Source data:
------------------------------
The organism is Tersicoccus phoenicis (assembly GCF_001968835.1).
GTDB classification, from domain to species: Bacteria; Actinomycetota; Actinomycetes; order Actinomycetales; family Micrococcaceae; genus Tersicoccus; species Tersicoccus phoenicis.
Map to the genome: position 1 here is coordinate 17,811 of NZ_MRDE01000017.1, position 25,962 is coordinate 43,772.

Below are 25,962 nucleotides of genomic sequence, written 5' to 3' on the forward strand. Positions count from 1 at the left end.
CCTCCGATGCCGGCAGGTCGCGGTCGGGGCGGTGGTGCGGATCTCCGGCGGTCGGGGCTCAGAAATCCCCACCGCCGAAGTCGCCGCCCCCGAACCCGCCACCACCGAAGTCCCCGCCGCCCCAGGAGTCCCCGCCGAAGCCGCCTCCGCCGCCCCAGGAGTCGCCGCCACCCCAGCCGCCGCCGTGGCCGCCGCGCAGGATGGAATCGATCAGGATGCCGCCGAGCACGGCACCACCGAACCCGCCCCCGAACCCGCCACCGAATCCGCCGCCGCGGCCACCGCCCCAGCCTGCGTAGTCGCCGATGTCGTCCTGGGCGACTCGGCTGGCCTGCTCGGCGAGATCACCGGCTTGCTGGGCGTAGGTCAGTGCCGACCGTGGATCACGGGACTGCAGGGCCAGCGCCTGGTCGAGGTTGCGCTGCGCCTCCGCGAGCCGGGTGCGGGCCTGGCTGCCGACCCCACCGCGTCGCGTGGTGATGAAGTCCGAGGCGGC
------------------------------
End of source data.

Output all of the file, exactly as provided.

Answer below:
The organism is Tersicoccus phoenicis (assembly GCF_001968835.1).
GTDB classification, from domain to species: Bacteria; Actinomycetota; Actinomycetes; order Actinomycetales; family Micrococcaceae; genus Tersicoccus; species Tersicoccus phoenicis.
Map to the genome: position 1 here is coordinate 17,811 of NZ_MRDE01000017.1, position 25,962 is coordinate 43,772.

Below are 25,962 nucleotides of genomic sequence, written 5' to 3' on the forward strand. Positions count from 1 at the left end.
CCTCCGATGCCGGCAGGTCGCGGTCGGGGCGGTGGTGCGGATCTCCGGCGGTCGGGGCTCAGAAATCCCCACCGCCGAAGTCGCCGCCCCCGAACCCGCCACCACCGAAGTCCCCGCCGCCCCAGGAGTCCCCGCCGAAGCCGCCTCCGCCGCCCCAGGAGTCGCCGCCACCCCAGCCGCCGCCGTGGCCGCCGCGCAGGATGGAATCGATCAGGATGCCGCCGAGCACGGCACCACCGAACCCGCCCCCGAACCCGCCACCGAATCCGCCGCCGCGGCCACCGCCCCAGCCTGCGTAGTCGCCGATGTCGTCCTGGGCGACTCGGCTGGCCTGCTCGGCGAGATCACCGGCTTGCTGGGCGTAGGTCAGTGCCGACCGTGGATCACGGGACTGCAGGGCCAGCGCCTGGTCGAGGTTGCGCTGCGCCTCCGCGAGCCGGGTGCGGGCCTGGCTGCCGACCCCACCGCGTCGCGTGGTGATGAAGTCCGAGGCGGC